By Luuk Jacobs
By Eva Keogan
By Jonathan Max
By Luuk Jacobs
By Andy Milner
By Lydia Francis
The following is a brief overview of the Treasury Select Committee meeting with the Financial Conduct Authority on 25th June 2019.
Woodford Investment Management
Unsurprisingly, the highly anticipated subject of Woodford Investment Management’s (WIM) shortcomings was the first topic for discussion at the meeting.
The following observations are FSTP’s own view of the possible implications of Woodford Investment Management’s demise (we still don’t know what we don’t know and feel this subject has got some distance to run before all the facts are known).
This failure of a retail fund will have serious and lasting impact on the operation of Asset Management in the UK.
It throws into sharp relief the requirements falling out of the FCA’s Asset Management Market Study, in particular the need for independent Non-Executive Directors (NED) to challenge at Authorised Fund Manager (AFM) level and the production of qualitative value for money statements for all UK funds.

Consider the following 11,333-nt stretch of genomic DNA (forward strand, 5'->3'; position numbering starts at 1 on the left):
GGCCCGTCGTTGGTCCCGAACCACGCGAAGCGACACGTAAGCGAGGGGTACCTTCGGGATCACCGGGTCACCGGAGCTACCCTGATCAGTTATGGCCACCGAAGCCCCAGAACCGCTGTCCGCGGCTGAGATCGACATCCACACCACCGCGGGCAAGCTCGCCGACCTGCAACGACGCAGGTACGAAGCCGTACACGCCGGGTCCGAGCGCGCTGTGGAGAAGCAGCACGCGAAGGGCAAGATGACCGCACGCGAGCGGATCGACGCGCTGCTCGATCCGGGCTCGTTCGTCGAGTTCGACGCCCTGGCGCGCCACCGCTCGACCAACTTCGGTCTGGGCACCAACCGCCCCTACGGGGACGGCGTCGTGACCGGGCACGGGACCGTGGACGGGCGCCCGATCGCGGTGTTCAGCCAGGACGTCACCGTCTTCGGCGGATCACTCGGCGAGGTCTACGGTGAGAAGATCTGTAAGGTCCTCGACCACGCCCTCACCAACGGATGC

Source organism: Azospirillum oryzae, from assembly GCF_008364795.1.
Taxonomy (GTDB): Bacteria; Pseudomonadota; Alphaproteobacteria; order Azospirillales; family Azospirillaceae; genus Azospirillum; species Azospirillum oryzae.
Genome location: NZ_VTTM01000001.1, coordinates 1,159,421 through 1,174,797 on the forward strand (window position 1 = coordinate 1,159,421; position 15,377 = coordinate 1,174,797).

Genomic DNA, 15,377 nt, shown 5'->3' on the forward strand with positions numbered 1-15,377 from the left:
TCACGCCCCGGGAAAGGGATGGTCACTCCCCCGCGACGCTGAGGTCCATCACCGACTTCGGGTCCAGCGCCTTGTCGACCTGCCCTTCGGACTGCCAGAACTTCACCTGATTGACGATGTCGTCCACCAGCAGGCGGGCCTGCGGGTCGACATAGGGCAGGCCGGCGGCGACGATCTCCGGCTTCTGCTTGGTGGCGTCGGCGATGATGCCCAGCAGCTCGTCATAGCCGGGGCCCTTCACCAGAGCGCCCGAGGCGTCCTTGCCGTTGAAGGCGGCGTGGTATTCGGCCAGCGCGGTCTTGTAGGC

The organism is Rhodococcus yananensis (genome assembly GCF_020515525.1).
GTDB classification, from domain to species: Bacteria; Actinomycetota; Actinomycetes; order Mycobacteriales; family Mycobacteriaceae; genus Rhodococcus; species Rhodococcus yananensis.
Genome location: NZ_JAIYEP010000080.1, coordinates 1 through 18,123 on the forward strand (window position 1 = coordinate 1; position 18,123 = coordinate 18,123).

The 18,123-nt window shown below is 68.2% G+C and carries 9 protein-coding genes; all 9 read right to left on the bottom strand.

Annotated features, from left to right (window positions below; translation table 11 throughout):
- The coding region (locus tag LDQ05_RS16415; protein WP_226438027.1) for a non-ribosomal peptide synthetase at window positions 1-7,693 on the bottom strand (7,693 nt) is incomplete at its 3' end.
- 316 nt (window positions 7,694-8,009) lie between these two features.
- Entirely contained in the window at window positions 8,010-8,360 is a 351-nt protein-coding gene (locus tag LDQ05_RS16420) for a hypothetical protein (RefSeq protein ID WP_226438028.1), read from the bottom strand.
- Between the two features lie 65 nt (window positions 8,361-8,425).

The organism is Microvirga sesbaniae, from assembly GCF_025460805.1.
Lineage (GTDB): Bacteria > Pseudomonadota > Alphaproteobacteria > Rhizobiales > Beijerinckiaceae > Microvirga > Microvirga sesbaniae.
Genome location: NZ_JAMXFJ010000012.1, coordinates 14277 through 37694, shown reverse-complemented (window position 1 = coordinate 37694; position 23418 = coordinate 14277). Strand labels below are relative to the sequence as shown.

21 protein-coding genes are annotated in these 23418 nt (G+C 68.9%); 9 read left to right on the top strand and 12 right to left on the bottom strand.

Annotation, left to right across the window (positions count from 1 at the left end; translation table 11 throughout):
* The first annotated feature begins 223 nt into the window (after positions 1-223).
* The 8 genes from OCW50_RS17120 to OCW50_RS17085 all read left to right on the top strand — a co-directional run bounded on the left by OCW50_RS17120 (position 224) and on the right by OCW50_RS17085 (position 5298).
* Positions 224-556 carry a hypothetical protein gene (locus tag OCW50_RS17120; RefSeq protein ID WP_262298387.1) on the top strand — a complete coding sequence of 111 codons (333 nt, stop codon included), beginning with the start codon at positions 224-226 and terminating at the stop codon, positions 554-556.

From what we heard, we suspect there will be changes to the rules governing the liquidity of funds which retail investors are able to invest in. Andrew Bailey (FCA’s CEO) highlighted the Regulator’s view that European Union (EU) legislation has failed to manage retail funds. However, FSTP is concerned about an over reliance on principles based regulation (i.e. living within the ‘spirit of the rules’) in this area of Financial Services. Our clients operating in this arena are always looking for clarity and are generally welcoming of prescriptive rules in this area.
Despite the introduction of formalised rules on product governance via MiFID II’s implementation in January 2018, distributor/manufacturer relationships and due diligence arrangements appear to be falling well short of regulatory expectations. We surmise that this is likely to result in a greater degree of regulatory intervention.